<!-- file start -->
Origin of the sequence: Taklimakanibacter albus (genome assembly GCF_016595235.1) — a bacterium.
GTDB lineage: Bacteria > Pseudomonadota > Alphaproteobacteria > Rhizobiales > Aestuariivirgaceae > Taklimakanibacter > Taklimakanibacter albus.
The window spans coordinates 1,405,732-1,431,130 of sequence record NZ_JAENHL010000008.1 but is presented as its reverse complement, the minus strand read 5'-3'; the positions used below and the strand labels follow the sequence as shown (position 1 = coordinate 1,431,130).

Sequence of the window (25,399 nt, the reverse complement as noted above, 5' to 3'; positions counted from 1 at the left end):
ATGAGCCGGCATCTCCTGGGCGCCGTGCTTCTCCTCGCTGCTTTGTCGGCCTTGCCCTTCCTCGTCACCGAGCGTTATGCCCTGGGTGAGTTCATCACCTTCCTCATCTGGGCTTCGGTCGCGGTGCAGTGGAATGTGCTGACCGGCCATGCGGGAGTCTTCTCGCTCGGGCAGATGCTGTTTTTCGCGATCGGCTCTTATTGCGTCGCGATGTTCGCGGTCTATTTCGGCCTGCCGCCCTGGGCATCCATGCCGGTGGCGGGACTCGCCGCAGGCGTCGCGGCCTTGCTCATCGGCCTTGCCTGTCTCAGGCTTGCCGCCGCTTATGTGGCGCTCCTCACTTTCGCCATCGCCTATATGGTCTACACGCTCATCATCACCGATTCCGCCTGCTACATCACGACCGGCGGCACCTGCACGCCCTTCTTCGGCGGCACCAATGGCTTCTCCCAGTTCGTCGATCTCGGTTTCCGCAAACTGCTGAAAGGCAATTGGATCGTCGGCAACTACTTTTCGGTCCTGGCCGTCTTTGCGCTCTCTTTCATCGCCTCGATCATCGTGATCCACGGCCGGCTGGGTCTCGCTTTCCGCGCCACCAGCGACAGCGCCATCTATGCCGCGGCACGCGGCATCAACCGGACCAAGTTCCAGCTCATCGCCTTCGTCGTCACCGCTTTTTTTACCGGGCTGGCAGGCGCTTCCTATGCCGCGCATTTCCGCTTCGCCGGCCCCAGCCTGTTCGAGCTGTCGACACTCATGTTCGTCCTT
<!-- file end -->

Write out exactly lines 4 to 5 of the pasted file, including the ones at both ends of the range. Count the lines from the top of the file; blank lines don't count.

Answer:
Sequence of the window (25,399 nt, the reverse complement as noted above, 5' to 3'; positions counted from 1 at the left end):
ATGAGCCGGCATCTCCTGGGCGCCGTGCTTCTCCTCGCTGCTTTGTCGGCCTTGCCCTTCCTCGTCACCGAGCGTTATGCCCTGGGTGAGTTCATCACCTTCCTCATCTGGGCTTCGGTCGCGGTGCAGTGGAATGTGCTGACCGGCCATGCGGGAGTCTTCTCGCTCGGGCAGATGCTGTTTTTCGCGATCGGCTCTTATTGCGTCGCGATGTTCGCGGTCTATTTCGGCCTGCCGCCCTGGGCATCCATGCCGGTGGCGGGACTCGCCGCAGGCGTCGCGGCCTTGCTCATCGGCCTTGCCTGTCTCAGGCTTGCCGCCGCTTATGTGGCGCTCCTCACTTTCGCCATCGCCTATATGGTCTACACGCTCATCATCACCGATTCCGCCTGCTACATCACGACCGGCGGCACCTGCACGCCCTTCTTCGGCGGCACCAATGGCTTCTCCCAGTTCGTCGATCTCGGTTTCCGCAAACTGCTGAAAGGCAATTGGATCGTCGGCAACTACTTTTCGGTCCTGGCCGTCTTTGCGCTCTCTTTCATCGCCTCGATCATCGTGATCCACGGCCGGCTGGGTCTCGCTTTCCGCGCCACCAGCGACAGCGCCATCTATGCCGCGGCACGCGGCATCAACCGGACCAAGTTCCAGCTCATCGCCTTCGTCGTCACCGCTTTTTTTACCGGGCTGGCAGGCGCTTCCTATGCCGCGCATTTCCGCTTCGCCGGCCCCAGCCTGTTCGAGCTGTCGACACTCATGTTCGTCCTT